Schwartz's Reagent, Zirconocene chloride hydride
Zirconocene chloride hydride enables an efficient reduction of tertiary amides to aldehydes, in which esters are tolerated. Hydrozirconation of alkynes and alkenes with Schwartz's reagent gives zirconium products, that for example can be carbonylated.
A highly efficient in situ generation of the Schwartz reagent provides a convenient method for the reduction of amides to aldehydes and the regioselective hydrozirconation-iodination of alkynes and alkenes. These single-step processes proceed in very short reaction time, show excellent functional group compatibility, and use inexpensive and long-storage stable reducing reagents.
Y. Zhao, V. Snieckus, Org. Lett., 2014, 16, 390-393.
The reduction of tertiary amides to aldehydes via Cp2Zr(H)Cl shows several distinct advantages: The reaction requires a very short reaction time and provides very high yields of the aldehydes with good chemoselectivity. Furthermore, the reaction does not require extensive workup procedures, nor does it require scrupulously dry conditions. Additionally, substrate dependence is minimal.
J. M. White, A. R. Tunoori, G. I. Georg, J. Am. Chem. Soc., 2000, 122, 11995-11996.
Chromium catalyzes a photochemical, and linear-selective alkylation of aldehydes with alkylzirconium species generated in situ from a wide range of alkenes and Schwartz's reagent. The reaction proceeded with high functional group tolerance at ambient temperature under visible-light irradiation.
Y. Hirao, Y. Katayama, H. Mitsunuma, M. Kanai, Org. Lett., 2020, 22, 8584-8588.
The use of a non-C2-symmetric ProPhenol ligands enables a catalytic and asymmetric vinylation of N-Boc imines via hydrozirconation providing allylic amines in excellent yields and enantioselectivities. A very short, asymmetric synthesis of the selective serotonine reuptake inhibitor (SSRI) (-)-dapoxetine is also reported.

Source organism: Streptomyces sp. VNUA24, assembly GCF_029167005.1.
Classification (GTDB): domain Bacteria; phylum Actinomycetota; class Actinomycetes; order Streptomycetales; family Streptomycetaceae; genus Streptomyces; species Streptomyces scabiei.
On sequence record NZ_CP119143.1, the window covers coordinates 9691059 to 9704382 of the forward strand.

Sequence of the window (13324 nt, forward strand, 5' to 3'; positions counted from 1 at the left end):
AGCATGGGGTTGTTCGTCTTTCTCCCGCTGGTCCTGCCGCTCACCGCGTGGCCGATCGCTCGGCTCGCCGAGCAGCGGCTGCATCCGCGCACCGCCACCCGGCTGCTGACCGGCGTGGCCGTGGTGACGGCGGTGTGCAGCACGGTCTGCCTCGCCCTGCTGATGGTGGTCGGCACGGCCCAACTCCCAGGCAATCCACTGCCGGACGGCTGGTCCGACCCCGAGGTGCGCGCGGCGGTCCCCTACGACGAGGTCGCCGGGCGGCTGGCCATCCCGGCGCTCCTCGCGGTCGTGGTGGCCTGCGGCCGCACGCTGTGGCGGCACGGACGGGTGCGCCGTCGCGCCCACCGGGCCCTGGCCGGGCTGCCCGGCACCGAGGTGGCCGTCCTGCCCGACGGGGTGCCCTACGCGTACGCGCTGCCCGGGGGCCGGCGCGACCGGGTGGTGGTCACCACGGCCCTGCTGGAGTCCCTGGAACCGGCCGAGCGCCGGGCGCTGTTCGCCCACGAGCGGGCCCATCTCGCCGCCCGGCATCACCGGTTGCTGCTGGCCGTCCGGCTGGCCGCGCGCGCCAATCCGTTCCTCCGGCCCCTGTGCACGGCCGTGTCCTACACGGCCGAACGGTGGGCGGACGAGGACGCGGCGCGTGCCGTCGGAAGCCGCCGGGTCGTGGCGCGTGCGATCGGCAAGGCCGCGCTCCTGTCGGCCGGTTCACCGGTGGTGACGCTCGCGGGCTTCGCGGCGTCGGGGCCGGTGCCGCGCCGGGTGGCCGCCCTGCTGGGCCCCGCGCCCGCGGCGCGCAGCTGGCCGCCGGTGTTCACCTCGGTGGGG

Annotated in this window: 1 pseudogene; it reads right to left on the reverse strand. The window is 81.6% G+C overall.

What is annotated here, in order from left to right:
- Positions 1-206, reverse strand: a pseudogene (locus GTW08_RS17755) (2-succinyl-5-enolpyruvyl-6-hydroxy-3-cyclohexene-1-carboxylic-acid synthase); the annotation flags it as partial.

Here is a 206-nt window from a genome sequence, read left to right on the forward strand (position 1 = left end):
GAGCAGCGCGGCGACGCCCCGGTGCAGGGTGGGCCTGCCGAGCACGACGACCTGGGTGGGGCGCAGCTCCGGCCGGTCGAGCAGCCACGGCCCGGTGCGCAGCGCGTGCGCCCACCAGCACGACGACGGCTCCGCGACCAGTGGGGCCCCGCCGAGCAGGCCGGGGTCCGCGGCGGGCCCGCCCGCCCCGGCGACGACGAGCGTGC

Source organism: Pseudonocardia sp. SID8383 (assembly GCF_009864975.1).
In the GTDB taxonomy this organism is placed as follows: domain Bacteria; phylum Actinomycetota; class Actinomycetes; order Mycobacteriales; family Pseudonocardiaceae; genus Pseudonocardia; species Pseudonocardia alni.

B. M. Trost, C.-I Hung, D. C. Koester, Y. Miller, Org. Lett., 2015, 17, 3778-3781.
Addition of in situ generated Schwartz reagent to widely available isocyanates enables a chemoselective, high-yielding, and versatile synthesis of variously functionalized formamides. The reaction tolerates the presence of sensitive functionalities (esters, nitro groups, nitriles, alkenes).
V. Pace, K. de la Vega-Hernández, E. Urban, T. Langer, Org. Lett., 2016, 18, 2750-2753.
A tethered alkene functionality can be used as a traceless directing group for a zirconium catalyzed reductive cleavage of Csp3 and Csp2 carbon-heteroatom bonds, including C-O, C-N, and C-S bonds. The reaction is especially useful for cleavage of homoallylic ethers and the removal of terminal allyl and propargyl groups.
C. Matt, F. Kölblin, J. Streuff, Org. Lett., 2019, 21, 6909-6913.
A general, mild, and efficient reductive cleavage of aryl O-carbamates to phenols using the Schwartz reagent is selective and tolerates a large number of functional groups. The cleavage may be carried out by direct or by an economical in situ procedure; and, notably, establishes a synthetic connection to the directed ortho metalation strategy.
J. Morin, Y. Zhao, V. Snieckus, Org. Lett., 2013, 15, 4102-4105.
A general method for the reductive phosphination of amides in one pot provides α-amino phosphonates in very good yields. The reaction covers a broad scope of substrates such as secondary and tertiary amides.
Y. Gao, Z. Huang, R. Zhuang, J. Xu, P. Zhang, G. Tang, Y. Zhao, Org. Lett., 2013, 15, 4214-4217.
An unprecedented hydroalumination of C=O bonds catalyzed by zirconocene dichloride enables a site-selective deprotection of peracetylated functional substrates. A mixed metal hydride, with 1:1 zirconium/aluminum stoichiometry, is the reductive species.
T. Courant, M. Gavel, R. M. Q. Renard, V. Gandon, A. Y. P. Joosten, T. Lecourt, J. Org. Chem., 2021, 86, 9280-9288.
A combination of Cp2ZrCl2 and DIBAL-H promotes a regioselective cleavage of primary acetates on a broad scope of substrates, ranging from carbohydrates to terpene derivatives, with a high tolerance toward protecting groups and numerous functionalities found in natural products and bioactive compounds.
M. Gavel, T. Courant, A. Y. P. Joosten, T. Lecourt, Org. Lett., 2019, 21, 1948-1952.